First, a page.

Every parent we have ever met wants to have a smart child and be a smart parent. Raising a child is the most important responsibility anyone will ever have and can provide the most pleasure and reward.

SMART PARENT/SMART CHILD is the revolutionary philosophy that all children are incredibly intelligent from the moment they are born. When parents have learned understanding, respect, highly developed communication and relationship skills and development related expertise, it is amazing what a child can accomplish and, in fact, each child will achieve his maximum potential.

Our mission is to help you achieve that goal. The key to a child's education and success is a skilled, knowledgeable, informed and educated parent.

This blog addresses specific issues, to really be the best parent possible the book is a must!

Friday, February 10, 2017

When Giving Your Child A Directive, Keep It Short and Clear. Repeat It Exactly The Same While You Are Demonstrating The Actual Action Or Process

Daryl joined us when he was thirteen months old. The update information we received from his mom, Patricia, was not unlike what we typically hear.

He cried a lot i.e when he woke up, when they changed his diaper, when he was hungry, when she did not respond instantly to his needs ect.

The first few days he was with us, we observed the same behavior.

-When he was dropped off at day care, when he woke ect. 

-On his second day, he established something of a record by crying for forty minutes (with screaming thrown in.)

-When we changed his diaper.

-As soon as he saw his mom at pickup time.

These were the major areas. At the same time we also observed significant positives:

-He was very independent and curious.

-He mostly entertained himself.

-He spent a lot of time where toys and building challenges were available.

As with any new child, we focused on his particular needs. Even thought he was not yet verbal (that we could understand), you could get a clear message from him on how he felt.

1.       The first success was nap wake up time. We repeatedly told him he had to wake up and talk (no crying) and we would help him. We did ensure we were visible to him so he would feel secure.

2.       The second was diaper changing. He could not have toys because we needed his help. He had to cooperate with appropriate body movements as we talked him through the process.

3.       Drop off time with him fit our solution pattern. We enjoy quite an interesting and challenging entry: a flight of stairs up to a veranda, an assortment of flowers and furniture to observe and interact with along the veranda and then a section of down stairs to the daycare. We suggested his mom drop him at the top of the first stairway, let him navigate and connect with the flowers and furniture along the way and then teach him to walk down the second flight.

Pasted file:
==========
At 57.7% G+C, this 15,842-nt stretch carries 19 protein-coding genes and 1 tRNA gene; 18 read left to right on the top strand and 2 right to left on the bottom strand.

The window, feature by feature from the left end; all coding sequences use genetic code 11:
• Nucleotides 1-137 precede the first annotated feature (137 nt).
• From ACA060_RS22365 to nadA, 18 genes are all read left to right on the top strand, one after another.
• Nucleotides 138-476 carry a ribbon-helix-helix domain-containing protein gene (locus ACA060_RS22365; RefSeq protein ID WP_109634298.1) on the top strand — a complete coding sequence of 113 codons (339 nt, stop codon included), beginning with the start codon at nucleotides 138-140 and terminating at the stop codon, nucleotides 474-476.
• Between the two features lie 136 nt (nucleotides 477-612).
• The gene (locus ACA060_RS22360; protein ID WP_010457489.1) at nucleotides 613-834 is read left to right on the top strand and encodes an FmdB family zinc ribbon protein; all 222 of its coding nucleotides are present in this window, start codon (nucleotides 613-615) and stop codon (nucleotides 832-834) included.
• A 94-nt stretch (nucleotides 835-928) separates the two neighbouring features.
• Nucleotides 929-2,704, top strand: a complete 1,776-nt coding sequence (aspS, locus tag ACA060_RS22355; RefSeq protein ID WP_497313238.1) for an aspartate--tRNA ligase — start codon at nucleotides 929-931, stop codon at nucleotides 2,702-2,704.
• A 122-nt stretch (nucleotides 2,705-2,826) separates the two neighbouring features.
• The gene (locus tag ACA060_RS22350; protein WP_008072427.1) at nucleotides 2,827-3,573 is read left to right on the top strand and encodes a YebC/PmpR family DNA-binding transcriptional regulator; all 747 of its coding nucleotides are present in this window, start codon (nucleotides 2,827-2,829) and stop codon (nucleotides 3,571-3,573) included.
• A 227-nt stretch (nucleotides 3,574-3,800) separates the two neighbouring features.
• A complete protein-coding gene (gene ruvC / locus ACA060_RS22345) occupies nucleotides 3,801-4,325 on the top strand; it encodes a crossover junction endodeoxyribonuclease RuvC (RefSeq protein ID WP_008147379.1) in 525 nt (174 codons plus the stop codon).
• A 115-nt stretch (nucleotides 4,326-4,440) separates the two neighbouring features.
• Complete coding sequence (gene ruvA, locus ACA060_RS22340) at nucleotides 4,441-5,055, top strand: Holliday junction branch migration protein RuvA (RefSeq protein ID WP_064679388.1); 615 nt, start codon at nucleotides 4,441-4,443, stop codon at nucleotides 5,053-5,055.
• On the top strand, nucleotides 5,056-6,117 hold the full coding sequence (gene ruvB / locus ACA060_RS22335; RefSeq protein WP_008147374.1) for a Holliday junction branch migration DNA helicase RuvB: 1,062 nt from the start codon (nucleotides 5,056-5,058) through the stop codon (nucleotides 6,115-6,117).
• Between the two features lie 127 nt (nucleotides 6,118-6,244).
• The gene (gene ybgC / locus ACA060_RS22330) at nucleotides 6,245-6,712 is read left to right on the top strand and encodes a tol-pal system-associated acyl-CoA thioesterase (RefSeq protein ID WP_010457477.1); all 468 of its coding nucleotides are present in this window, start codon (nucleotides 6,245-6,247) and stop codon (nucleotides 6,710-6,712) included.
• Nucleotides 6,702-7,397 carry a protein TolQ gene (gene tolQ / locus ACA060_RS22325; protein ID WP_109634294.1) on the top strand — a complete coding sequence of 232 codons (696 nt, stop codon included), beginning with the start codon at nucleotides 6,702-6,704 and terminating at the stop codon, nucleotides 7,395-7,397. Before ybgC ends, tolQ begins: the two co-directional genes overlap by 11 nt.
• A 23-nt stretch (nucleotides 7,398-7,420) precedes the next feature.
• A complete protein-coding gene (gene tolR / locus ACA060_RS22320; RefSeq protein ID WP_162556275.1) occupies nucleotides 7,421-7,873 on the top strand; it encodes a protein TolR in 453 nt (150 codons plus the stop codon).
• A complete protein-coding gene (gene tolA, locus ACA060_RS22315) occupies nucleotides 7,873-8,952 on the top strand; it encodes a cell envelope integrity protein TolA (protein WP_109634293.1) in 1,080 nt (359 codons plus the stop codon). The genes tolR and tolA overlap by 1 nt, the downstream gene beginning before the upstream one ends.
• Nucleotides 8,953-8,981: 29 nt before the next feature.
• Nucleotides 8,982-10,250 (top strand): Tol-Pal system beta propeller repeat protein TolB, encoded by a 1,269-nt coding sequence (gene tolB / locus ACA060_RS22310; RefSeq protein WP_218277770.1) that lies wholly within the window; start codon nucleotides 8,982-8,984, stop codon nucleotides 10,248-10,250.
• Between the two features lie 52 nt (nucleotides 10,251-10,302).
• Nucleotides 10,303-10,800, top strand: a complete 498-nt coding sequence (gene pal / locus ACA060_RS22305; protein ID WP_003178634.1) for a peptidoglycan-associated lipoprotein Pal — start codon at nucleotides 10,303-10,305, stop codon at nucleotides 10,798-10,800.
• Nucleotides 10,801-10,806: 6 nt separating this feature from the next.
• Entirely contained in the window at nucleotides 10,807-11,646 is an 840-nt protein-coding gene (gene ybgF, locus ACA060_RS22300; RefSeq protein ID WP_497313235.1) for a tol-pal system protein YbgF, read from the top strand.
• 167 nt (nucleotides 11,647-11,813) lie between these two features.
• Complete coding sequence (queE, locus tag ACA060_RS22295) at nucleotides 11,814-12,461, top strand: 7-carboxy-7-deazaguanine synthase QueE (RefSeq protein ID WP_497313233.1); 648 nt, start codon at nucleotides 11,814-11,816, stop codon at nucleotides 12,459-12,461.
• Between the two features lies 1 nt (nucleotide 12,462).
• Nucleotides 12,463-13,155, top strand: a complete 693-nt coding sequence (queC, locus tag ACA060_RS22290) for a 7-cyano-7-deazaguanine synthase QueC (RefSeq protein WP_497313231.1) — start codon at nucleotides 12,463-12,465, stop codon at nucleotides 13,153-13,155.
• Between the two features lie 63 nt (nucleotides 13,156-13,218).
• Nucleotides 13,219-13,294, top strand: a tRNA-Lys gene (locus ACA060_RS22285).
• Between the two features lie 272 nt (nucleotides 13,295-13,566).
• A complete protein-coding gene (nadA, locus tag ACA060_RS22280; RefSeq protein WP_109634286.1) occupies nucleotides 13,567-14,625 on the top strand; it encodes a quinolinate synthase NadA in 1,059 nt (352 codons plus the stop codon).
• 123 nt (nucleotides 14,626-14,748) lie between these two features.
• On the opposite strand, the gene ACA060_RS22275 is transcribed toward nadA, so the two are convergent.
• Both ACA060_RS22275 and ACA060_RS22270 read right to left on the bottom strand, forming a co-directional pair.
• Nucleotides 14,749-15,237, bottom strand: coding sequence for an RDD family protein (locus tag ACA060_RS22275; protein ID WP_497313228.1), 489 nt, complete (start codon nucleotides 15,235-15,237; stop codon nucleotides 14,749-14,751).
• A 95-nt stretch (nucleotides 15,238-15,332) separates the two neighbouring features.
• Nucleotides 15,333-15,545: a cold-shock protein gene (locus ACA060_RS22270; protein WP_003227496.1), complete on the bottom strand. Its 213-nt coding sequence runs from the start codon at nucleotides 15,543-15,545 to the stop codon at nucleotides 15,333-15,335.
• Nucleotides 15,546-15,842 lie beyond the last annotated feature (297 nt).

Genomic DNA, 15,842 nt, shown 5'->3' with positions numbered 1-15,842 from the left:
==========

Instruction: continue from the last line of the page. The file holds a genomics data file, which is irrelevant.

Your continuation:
Does this take a little longer? Yes. But it allows Daryl to physically leave him mom’s arms before having to actually enter the day care. This approach always works in two to three days. You can apply this approach to whatever your entry situation is.

4.       At several moments during afternoon play and reading time, we reminded him that he was going to greet his mom with a kiss and a hug when she arrived. There would be no crying, he was going him with her so there was no reason to cry.

Overall, within two and a half weeks we had a laughing, happy child enjoying his new experiences at day care.

His mom was so impressed. She was delighted to have us coach her through the steps and language we had used so she could enjoy him so much more at home.

It took her a little longer but she became a believer that Daryl understood her requests and was more than happy to comply.

Three months later we were all enjoying him and we can’t remember what he sounds like when he cries because he talks so much.

The best thing about this story is that everyone can get the same result.

Be consistent and confident!

Good luck!!

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